Joe Hunt, a kid from a working-class family who had attended the city’s most prestigious prep school on a full scholarship, formed the "Billionaire Boys Club" investment group 35 years ago with some of his former classmates to show the team members’ wealthy parents that their sons could succeed on their own.
The enterprise turned tragic when its members were charged with the murders of Hedayat Eslaminia (the father of a Billionaire Boys Club associate) and of Ron Levin – a crafty grifter who conned the Billionaire Boys Club and others out of millions before disappearing. Although other Billionaire Boys Club members received short-to-nonexistent prison sentences and although Levin’s body was never found (witnesses even reported seeing him alive after his disappearance), Hunt was convicted of Levin’s murder and sentenced to life in prison without the possibility of parole under legal theories that the state may soon abolish. There is also a grassroots movement to substantially scale back the skyrocketing number of state inmates serving life without parole.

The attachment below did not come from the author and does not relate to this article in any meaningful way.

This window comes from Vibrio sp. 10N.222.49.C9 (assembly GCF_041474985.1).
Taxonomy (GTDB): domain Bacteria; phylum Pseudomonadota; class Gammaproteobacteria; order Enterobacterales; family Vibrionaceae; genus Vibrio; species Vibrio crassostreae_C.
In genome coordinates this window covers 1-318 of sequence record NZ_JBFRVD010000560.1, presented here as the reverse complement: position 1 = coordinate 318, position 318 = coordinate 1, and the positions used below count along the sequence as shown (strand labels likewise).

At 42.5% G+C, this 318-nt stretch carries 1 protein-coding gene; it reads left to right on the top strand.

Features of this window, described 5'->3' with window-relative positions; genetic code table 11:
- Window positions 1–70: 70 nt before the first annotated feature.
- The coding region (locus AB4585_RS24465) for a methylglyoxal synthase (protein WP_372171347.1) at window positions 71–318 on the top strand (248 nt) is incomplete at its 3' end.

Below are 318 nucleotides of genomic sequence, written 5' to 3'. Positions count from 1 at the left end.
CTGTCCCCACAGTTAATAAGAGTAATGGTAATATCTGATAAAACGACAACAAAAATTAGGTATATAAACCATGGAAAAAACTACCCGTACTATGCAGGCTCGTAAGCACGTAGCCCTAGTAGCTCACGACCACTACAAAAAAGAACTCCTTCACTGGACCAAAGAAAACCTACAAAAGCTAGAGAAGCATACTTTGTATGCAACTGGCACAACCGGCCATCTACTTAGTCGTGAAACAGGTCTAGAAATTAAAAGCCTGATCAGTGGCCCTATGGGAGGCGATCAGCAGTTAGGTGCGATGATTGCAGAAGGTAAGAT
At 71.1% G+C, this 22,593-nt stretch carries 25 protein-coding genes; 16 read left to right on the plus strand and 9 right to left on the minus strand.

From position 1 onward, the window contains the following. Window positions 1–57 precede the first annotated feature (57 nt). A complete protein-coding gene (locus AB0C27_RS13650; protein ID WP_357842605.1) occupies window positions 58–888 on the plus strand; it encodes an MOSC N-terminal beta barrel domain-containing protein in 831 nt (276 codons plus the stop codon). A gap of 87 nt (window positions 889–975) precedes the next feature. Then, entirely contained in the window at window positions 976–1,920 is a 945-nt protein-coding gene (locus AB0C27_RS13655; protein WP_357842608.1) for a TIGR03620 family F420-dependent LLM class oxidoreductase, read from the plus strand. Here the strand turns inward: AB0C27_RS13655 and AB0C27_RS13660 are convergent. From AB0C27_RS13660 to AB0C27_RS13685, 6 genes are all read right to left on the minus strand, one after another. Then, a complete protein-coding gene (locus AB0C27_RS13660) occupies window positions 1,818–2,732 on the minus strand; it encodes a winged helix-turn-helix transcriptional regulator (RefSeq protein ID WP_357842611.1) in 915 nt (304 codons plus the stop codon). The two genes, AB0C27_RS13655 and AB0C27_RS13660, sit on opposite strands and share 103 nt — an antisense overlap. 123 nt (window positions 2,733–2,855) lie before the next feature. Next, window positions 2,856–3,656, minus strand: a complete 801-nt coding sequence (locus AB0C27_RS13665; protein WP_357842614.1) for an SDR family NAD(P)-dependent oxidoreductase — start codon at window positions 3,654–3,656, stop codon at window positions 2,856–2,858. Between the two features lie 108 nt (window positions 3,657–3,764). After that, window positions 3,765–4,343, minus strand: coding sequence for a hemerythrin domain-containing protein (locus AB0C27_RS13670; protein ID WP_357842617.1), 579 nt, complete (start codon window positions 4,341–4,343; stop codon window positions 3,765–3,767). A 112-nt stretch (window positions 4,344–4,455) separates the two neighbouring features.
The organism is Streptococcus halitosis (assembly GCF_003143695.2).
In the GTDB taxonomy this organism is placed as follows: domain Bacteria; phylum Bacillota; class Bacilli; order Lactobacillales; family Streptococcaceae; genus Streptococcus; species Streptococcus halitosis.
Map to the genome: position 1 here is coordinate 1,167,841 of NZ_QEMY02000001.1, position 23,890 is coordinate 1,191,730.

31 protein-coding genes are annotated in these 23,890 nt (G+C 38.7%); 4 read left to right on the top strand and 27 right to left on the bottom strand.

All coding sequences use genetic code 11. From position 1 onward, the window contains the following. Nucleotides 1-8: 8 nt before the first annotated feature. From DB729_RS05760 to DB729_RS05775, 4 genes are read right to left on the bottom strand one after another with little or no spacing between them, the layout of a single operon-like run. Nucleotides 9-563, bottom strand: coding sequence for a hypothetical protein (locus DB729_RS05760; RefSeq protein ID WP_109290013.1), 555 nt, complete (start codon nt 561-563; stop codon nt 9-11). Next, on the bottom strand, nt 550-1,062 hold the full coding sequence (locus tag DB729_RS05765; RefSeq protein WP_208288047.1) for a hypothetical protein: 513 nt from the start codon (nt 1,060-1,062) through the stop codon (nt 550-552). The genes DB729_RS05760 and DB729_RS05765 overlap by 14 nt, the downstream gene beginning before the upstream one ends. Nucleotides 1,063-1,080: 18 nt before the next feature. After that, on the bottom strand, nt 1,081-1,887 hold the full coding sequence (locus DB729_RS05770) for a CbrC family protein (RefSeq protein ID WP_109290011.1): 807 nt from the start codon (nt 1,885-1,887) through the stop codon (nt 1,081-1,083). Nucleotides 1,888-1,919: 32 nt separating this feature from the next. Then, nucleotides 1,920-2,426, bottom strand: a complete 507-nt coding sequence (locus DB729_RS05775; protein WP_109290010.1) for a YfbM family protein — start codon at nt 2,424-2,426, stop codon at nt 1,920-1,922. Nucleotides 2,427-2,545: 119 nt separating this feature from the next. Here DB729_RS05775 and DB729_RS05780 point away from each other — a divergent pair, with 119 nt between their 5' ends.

Joe with his girlfriend's father, film producer Bobby Roberts, during the Billionaire Boys Club days
Joe with his sister Katherine and her daughter
For many years, Joe has fought for his freedom, arguing that his defense attorney in the Levin trial violated his Sixth Amendment rights by failing to call key witnesses. When Joe represented himself in the Eslaminia trial and called many of those same witnesses, he became the first defendant in state history to be acquitted of murder while representing himself.
If Joe had been eligible for parole, he would easily have exceeded the standards that a parole board must apply when considering release. He has been a model inmate who raised thousands for his church and ministered and offered legal assistance to fellow inmates. However, under his current sentence, he is not able to request a parole hearing.
After quietly enduring a series of unfavorable legal rulings from a judicial system that appears biased against such a high-profile defendant, Joe, now in his 60s, has petitioned the Governor of California for commutation of his sentence, seeking an opportunity to plead his case before a parole board.